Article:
fallen aristocracies, who lost most in this period).

      [THE EAST:]
      The Orient however was initially far more effected by the Great
      Reversal and here various influential schools of Mysticism gradually
      emerged. The Ancient Greeks wrote of several travelling mystics from
      India (as far as we can tell these were mostly Jains, with possibly
      some 'proto-Buddhist' Nastika, and perhaps a few ascetic Shivaics)
      who allegedly made Greek converts. Oriental material was probably
      also received 'second hand' via eclectic sources in Asia Minor. A
      mystical melting pot probably developed at this stage. Oriental
      concepts in some of the developing Greek mystical sects confirm this.

      The Orphic school represents the influence of such Greek Mysticism on
      the Dionysian Mysteries. It probably emerged within the seed bed of
      the rational and moralistic cult of Dionysos Athenaios which greatly
      influenced Orphics. An ethico-metaphysical doctrine of Orphism
      gradually evolved, and eventually separated from the 'lower'
      Dionysian Mysteries, becoming the centre of Greek Mysticism. Orphics
      considering themselves higher initiates of Dionysos (and

      The first Orphic was traditionally Orpheus (hence their name), the
      poet-enchanter son of Oeagrus, a King of Thrace [Thrace is
      north of Macedonia and/or parts of it].

      Orpheus appears to be an initiatory name taken from a heroic hunter
      in Thracian myth (considered a form of Dionysos). Though it is not
      known if the historical figure really existed or was just a myth of
      origin. Orpheus is mentioned in some older Dionysian texts and does
      not seem to have been exclusively Orphic. But later these fabled
      personas would become merged in Orphic mythology.

      The poems and writings attributed to Orpheus (though having more than
      one author according to experts) became the sacred texts of Orphism.
      It is curious that the founder of a mystical movement would come from
      the most primitively pagan of all places in the Aegean, perhaps a
      case of extremes mutating to their opposites? (another theory points
      to the fact that the Thracians practice a form of Northern Shamanism,
      with its very ascetic initiation procedures, perhaps sowing the seeds
      for later Orphism.) Orpheus, whether real or mythic, was said to have
      been the founder of the alphabet, greatest poet - musician - artist,
      and father of all the Mysteries, in general combining features of
      Hermes and Dionysos. Later he was said to be the son (and high
      priest) of Apollo.

      Less ostentatiously, he was the revealer of the 'truths'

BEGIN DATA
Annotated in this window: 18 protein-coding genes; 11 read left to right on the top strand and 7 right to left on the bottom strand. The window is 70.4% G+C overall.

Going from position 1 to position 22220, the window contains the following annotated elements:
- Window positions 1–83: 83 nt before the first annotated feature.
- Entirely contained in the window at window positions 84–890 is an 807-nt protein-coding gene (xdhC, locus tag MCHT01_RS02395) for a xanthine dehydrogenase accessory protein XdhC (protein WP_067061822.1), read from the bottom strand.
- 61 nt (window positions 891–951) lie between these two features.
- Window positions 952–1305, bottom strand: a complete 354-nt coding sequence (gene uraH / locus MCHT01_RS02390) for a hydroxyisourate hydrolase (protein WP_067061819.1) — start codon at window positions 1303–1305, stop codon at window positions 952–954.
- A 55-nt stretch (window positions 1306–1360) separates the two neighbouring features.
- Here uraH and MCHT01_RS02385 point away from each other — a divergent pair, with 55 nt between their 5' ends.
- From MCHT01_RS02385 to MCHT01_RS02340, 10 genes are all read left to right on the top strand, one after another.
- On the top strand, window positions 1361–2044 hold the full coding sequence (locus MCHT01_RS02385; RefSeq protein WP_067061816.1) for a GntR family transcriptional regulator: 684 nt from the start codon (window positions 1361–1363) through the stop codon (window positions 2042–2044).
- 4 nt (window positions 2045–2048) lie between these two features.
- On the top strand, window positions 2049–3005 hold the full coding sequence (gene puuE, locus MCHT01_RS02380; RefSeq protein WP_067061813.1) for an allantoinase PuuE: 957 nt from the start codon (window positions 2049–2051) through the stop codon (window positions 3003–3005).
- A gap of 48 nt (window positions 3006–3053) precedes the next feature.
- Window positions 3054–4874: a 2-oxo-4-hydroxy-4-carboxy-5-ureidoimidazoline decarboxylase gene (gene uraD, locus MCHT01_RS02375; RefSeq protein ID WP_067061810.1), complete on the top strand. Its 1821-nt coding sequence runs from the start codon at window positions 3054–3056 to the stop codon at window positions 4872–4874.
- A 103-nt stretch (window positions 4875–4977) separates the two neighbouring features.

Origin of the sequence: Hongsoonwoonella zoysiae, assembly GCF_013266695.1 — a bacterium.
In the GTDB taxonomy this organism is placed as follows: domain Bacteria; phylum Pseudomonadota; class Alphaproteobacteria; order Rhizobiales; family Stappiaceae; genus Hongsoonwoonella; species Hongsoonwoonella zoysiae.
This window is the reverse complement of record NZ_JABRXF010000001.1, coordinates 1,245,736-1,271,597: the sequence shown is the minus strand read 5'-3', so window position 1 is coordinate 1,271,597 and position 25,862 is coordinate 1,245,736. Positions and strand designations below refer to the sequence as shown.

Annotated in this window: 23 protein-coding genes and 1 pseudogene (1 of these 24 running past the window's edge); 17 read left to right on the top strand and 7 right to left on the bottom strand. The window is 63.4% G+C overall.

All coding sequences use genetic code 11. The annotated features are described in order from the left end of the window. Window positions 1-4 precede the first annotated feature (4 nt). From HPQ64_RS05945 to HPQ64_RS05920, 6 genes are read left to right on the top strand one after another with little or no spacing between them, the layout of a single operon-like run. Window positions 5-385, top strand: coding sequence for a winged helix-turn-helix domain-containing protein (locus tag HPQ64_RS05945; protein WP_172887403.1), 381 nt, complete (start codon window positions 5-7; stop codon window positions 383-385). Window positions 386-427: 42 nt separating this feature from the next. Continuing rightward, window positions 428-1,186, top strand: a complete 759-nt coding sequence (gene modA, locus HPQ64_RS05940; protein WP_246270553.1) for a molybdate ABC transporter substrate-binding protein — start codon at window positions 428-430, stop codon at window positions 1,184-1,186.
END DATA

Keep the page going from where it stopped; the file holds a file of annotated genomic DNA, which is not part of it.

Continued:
of the Mysteries, which he recorded on tablets of stone at Mount
      Haimos. Thus Orpheus fixed what before was free.

      [VEGETARIAN - "Orpheotelestai"]
      Early Orphism tended to have few physical schools (perhaps only one)
      and to be represented by individual travelling initiators,
      Orpheotelestai, with no fixed ties to any place or community. They
      rejected animal sacrifices and were vegetarian, shunning any contact
      with flesh or blood. To 'lower people' they acted as healers, but
      tended to be aloof from them. Later Orphic religious communities
      began to emerge, with their ranks of Musaei, or teaching initiates.
      It's Mysteries were not overtly different from the orthodox Dionysian
      Mysteries. It retained it's method of initiation and tradition of
      orgiasm, but their practical purpose became one of transcendence, as
      in Buddhist Tantra.

      [MINOAN - I.E. CRETAN]
      In the once secret Orphic version of the Dionysian Myth, mankind was
      seen as arising from the charred fragments of the Titans (a title of
      the Minoan Kings, linked to the old gods) who were struck down by the
      patriarchal Zeus for their rebellion, in particular their murderous
      dismemberment and cannibalization of his son (or aspect) Dionysos
      Zagreus. These fragments contained both Titanic (material and
      bestial) and Dionysian (spiritual and ensouled) essence. The Titans
      thus replaced the Maenads as the slayers of Dionysos (though they
      would be preserved as the ultimate killers of Orpheus). Thus
      ambiguous female 'forces of nature' were replaced by 'evil',
      masculine powers.

      The Orphic mission was to free the constantly reincarnating soul from
      the 'wheel of rebirth', and use the teachings of Orpheus to separate
      the Dionysian spirit from gross matter reuniting the fragments of